David Warner woe against Stuart Broad continues in second innings at Headingley
Stuart Broad dismissed David Warner for the 17th time in 29 meetings and for the second time in the match as England fought back against Australia in the third Ashes Test at Headingley.
Having already snared Warner in the first Test last month, Broad had his old foe caught in the slips on day one in Leeds and then replicated the trick second time around, Zak Crawley again the catcher.
Here, the PA news agency takes a look back at their duels over the years to see how they have historically fared against each other.
While Warner was run out by his nemesis at Adelaide, it was not until the fourth Test at Sydney where Broad had the left-hander in his pocket with a trademark outswinger pouched at second slip. Warner also fell to Broad in the next Test at Hobart after holing out to Ollie Pope at point.
Broad had Warner’s number throughout the series, dismissing him seven times across 10 innings as the tactic of bowling from round the wicket left the usually tenacious top-order batter hesitant of where his off-stump was. Warner managed just 95 runs across the five Tests at a meagre average of just 9.5 in a torrid tour. Broad was England’s leading wicket-taker in the series (23) and even ended up with a higher batting average (12.2) than Warner.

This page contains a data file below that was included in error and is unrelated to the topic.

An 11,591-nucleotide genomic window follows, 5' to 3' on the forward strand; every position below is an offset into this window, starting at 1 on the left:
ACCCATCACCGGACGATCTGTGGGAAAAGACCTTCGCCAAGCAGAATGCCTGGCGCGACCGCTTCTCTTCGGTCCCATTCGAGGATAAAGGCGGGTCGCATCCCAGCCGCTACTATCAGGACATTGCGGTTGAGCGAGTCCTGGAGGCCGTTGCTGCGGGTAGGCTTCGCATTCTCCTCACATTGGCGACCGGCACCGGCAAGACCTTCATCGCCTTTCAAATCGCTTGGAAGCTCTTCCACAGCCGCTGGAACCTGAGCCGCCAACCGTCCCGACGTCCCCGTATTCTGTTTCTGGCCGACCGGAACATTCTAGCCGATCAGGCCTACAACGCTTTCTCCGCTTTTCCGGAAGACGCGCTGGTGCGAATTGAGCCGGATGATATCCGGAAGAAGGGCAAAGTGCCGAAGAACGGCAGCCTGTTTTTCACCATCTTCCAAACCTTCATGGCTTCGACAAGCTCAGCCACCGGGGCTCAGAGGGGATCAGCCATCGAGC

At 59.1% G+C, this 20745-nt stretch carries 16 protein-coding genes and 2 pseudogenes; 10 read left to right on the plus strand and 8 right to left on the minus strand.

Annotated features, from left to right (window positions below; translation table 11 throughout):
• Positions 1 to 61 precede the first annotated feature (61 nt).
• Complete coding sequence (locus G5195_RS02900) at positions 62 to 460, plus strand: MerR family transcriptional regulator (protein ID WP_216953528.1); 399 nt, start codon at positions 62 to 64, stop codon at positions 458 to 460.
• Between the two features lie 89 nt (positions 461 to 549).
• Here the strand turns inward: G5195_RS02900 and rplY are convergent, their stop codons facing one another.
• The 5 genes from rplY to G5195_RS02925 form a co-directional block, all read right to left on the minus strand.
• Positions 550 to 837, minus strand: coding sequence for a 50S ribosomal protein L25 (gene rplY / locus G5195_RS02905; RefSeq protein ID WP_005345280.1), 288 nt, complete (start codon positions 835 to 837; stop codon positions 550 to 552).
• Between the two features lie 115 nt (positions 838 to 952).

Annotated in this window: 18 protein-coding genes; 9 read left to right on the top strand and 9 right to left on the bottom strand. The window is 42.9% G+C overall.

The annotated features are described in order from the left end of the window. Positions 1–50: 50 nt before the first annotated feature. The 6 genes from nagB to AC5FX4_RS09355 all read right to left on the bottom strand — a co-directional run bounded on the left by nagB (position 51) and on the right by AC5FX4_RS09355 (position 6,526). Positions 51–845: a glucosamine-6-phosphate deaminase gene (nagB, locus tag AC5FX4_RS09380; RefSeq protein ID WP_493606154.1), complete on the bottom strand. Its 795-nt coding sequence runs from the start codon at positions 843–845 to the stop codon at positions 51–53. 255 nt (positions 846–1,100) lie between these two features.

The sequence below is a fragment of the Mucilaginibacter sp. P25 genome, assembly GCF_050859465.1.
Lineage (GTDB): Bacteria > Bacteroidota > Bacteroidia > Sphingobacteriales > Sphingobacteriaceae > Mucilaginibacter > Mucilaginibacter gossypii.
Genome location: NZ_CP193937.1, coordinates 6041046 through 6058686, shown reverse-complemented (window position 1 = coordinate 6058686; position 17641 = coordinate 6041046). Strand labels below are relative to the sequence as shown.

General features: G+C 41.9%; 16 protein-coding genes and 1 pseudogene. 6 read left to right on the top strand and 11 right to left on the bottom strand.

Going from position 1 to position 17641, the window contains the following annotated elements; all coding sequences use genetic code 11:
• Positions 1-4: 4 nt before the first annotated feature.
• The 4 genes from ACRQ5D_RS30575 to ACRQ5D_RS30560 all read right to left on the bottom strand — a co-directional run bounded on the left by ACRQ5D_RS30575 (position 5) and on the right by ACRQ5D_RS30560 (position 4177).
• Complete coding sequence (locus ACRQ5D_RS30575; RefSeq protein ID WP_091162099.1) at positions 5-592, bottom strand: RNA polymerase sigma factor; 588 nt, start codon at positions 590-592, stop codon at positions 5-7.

Less than two years earlier and it was Warner who held the upper hand in the head-to-head contest. Broad had a poor series by his lofty standards with just 11 wickets across the whole series while Warner amassed 441 runs at 63. He was dismissed by the likes of Jake Ball, Craig Overton and even Joe Root but not once by Broad.
Broad was the leading wicket-taker on either side with 21 dismissals at 20.9 but he was never able to dislodge Warner, who amassed 418 at 46.44. Even in Broad’s career-best eight for 15 at Trent Bridge which swung a see-saw series England’s way, it was Mark Wood who prised out Warner.
After months of being baited by the Australian media for his memorable refusal to walk in the series opener between the teams, Broad accounted for Warner en route to recording six for 81. While Warner nicked off in the second innings to Broad, it came after the Australian’s belligerent 124 gave his side the upper hand. Broad got him twice more in the series where he took 21 wickets, a rare bright spot in England’s 5-0 whitewash defeat. Warner was key to the result after racking up 523 runs at 58.11.
Warner made his Ashes debut in the third Test at Old Trafford, just weeks after being hit with a suspension for an unprovoked attack on Joe Root in a Birmingham nightclub. Warner’s rivalry with the fast bowler who would go on to become his tormentor began in the next Test at Chester-le-Street when he was castled for a duck in the first innings. It was the only time in the series Warner fell to Broad, whose 11 for 121 in the north east remains his career-best match figures.